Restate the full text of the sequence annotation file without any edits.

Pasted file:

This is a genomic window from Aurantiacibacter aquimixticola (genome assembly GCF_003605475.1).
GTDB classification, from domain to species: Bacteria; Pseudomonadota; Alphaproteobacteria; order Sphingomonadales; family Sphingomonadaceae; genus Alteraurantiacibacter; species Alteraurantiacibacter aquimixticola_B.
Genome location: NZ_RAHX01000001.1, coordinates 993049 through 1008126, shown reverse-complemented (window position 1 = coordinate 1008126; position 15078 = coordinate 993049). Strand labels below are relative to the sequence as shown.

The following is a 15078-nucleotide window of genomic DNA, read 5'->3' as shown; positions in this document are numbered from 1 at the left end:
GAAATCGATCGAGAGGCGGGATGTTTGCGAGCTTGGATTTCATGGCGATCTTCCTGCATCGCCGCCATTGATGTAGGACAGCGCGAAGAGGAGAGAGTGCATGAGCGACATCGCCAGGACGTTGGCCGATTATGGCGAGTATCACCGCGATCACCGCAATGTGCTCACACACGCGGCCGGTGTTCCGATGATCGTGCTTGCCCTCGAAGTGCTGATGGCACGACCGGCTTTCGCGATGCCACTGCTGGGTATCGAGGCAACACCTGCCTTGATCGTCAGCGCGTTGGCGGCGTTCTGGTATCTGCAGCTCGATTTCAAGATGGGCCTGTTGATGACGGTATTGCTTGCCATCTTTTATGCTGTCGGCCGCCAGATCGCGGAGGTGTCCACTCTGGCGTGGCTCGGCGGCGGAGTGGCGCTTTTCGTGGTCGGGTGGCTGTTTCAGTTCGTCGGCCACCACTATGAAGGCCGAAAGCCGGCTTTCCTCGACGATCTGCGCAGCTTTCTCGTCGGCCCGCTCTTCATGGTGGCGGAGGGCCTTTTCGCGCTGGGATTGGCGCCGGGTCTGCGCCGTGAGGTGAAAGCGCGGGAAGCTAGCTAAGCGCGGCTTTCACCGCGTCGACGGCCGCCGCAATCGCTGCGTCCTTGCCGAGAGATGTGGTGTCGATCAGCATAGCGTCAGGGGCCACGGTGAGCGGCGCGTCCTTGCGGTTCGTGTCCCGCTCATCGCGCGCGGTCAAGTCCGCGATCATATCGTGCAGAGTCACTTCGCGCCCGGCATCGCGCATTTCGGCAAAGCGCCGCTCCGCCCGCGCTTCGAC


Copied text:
This is a genomic window from Aurantiacibacter aquimixticola (genome assembly GCF_003605475.1).
GTDB classification, from domain to species: Bacteria; Pseudomonadota; Alphaproteobacteria; order Sphingomonadales; family Sphingomonadaceae; genus Alteraurantiacibacter; species Alteraurantiacibacter aquimixticola_B.
Genome location: NZ_RAHX01000001.1, coordinates 993049 through 1008126, shown reverse-complemented (window position 1 = coordinate 1008126; position 15078 = coordinate 993049). Strand labels below are relative to the sequence as shown.

The following is a 15078-nucleotide window of genomic DNA, read 5'->3' as shown; positions in this document are numbered from 1 at the left end:
GAAATCGATCGAGAGGCGGGATGTTTGCGAGCTTGGATTTCATGGCGATCTTCCTGCATCGCCGCCATTGATGTAGGACAGCGCGAAGAGGAGAGAGTGCATGAGCGACATCGCCAGGACGTTGGCCGATTATGGCGAGTATCACCGCGATCACCGCAATGTGCTCACACACGCGGCCGGTGTTCCGATGATCGTGCTTGCCCTCGAAGTGCTGATGGCACGACCGGCTTTCGCGATGCCACTGCTGGGTATCGAGGCAACACCTGCCTTGATCGTCAGCGCGTTGGCGGCGTTCTGGTATCTGCAGCTCGATTTCAAGATGGGCCTGTTGATGACGGTATTGCTTGCCATCTTTTATGCTGTCGGCCGCCAGATCGCGGAGGTGTCCACTCTGGCGTGGCTCGGCGGCGGAGTGGCGCTTTTCGTGGTCGGGTGGCTGTTTCAGTTCGTCGGCCACCACTATGAAGGCCGAAAGCCGGCTTTCCTCGACGATCTGCGCAGCTTTCTCGTCGGCCCGCTCTTCATGGTGGCGGAGGGCCTTTTCGCGCTGGGATTGGCGCCGGGTCTGCGCCGTGAGGTGAAAGCGCGGGAAGCTAGCTAAGCGCGGCTTTCACCGCGTCGACGGCCGCCGCAATCGCTGCGTCCTTGCCGAGAGATGTGGTGTCGATCAGCATAGCGTCAGGGGCCACGGTGAGCGGCGCGTCCTTGCGGTTCGTGTCCCGCTCATCGCGCGCGGTCAAGTCCGCGATCATATCGTGCAGAGTCACTTCGCGCCCGGCATCGCGCATTTCGGCAAAGCGCCGCTCCGCCCGCGCTTCGAC